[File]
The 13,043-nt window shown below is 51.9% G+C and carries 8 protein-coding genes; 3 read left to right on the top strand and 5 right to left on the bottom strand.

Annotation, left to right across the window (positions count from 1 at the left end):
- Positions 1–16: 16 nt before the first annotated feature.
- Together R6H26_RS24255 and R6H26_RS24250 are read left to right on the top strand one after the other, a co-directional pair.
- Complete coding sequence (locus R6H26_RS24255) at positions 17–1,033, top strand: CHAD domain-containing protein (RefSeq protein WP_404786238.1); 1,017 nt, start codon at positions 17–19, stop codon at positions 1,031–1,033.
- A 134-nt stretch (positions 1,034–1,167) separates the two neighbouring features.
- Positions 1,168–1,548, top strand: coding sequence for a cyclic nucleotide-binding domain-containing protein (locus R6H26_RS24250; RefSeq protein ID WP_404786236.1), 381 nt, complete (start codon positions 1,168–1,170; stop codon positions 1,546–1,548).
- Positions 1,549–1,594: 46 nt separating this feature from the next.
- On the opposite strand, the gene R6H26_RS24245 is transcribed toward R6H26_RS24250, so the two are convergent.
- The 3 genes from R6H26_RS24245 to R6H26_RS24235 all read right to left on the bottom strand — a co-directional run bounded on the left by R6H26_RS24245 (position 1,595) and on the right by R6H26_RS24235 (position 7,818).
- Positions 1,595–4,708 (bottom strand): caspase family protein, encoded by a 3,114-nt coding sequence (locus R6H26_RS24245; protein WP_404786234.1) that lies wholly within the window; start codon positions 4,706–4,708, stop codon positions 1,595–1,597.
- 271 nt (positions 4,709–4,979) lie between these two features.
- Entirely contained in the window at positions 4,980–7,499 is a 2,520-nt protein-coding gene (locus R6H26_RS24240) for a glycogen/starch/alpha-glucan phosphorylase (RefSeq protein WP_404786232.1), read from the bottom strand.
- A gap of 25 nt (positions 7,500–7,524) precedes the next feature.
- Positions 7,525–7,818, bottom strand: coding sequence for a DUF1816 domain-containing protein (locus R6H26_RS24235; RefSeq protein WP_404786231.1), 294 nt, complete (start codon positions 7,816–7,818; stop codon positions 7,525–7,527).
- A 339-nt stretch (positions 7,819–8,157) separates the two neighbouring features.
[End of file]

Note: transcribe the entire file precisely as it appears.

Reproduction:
The 13,043-nt window shown below is 51.9% G+C and carries 8 protein-coding genes; 3 read left to right on the top strand and 5 right to left on the bottom strand.

Annotation, left to right across the window (positions count from 1 at the left end):
- Positions 1–16: 16 nt before the first annotated feature.
- Together R6H26_RS24255 and R6H26_RS24250 are read left to right on the top strand one after the other, a co-directional pair.
- Complete coding sequence (locus R6H26_RS24255) at positions 17–1,033, top strand: CHAD domain-containing protein (RefSeq protein WP_404786238.1); 1,017 nt, start codon at positions 17–19, stop codon at positions 1,031–1,033.
- A 134-nt stretch (positions 1,034–1,167) separates the two neighbouring features.
- Positions 1,168–1,548, top strand: coding sequence for a cyclic nucleotide-binding domain-containing protein (locus R6H26_RS24250; RefSeq protein ID WP_404786236.1), 381 nt, complete (start codon positions 1,168–1,170; stop codon positions 1,546–1,548).
- Positions 1,549–1,594: 46 nt separating this feature from the next.
- On the opposite strand, the gene R6H26_RS24245 is transcribed toward R6H26_RS24250, so the two are convergent.
- The 3 genes from R6H26_RS24245 to R6H26_RS24235 all read right to left on the bottom strand — a co-directional run bounded on the left by R6H26_RS24245 (position 1,595) and on the right by R6H26_RS24235 (position 7,818).
- Positions 1,595–4,708 (bottom strand): caspase family protein, encoded by a 3,114-nt coding sequence (locus R6H26_RS24245; protein WP_404786234.1) that lies wholly within the window; start codon positions 4,706–4,708, stop codon positions 1,595–1,597.
- 271 nt (positions 4,709–4,979) lie between these two features.
- Entirely contained in the window at positions 4,980–7,499 is a 2,520-nt protein-coding gene (locus R6H26_RS24240) for a glycogen/starch/alpha-glucan phosphorylase (RefSeq protein WP_404786232.1), read from the bottom strand.
- A gap of 25 nt (positions 7,500–7,524) precedes the next feature.
- Positions 7,525–7,818, bottom strand: coding sequence for a DUF1816 domain-containing protein (locus R6H26_RS24235; RefSeq protein WP_404786231.1), 294 nt, complete (start codon positions 7,816–7,818; stop codon positions 7,525–7,527).
- A 339-nt stretch (positions 7,819–8,157) separates the two neighbouring features.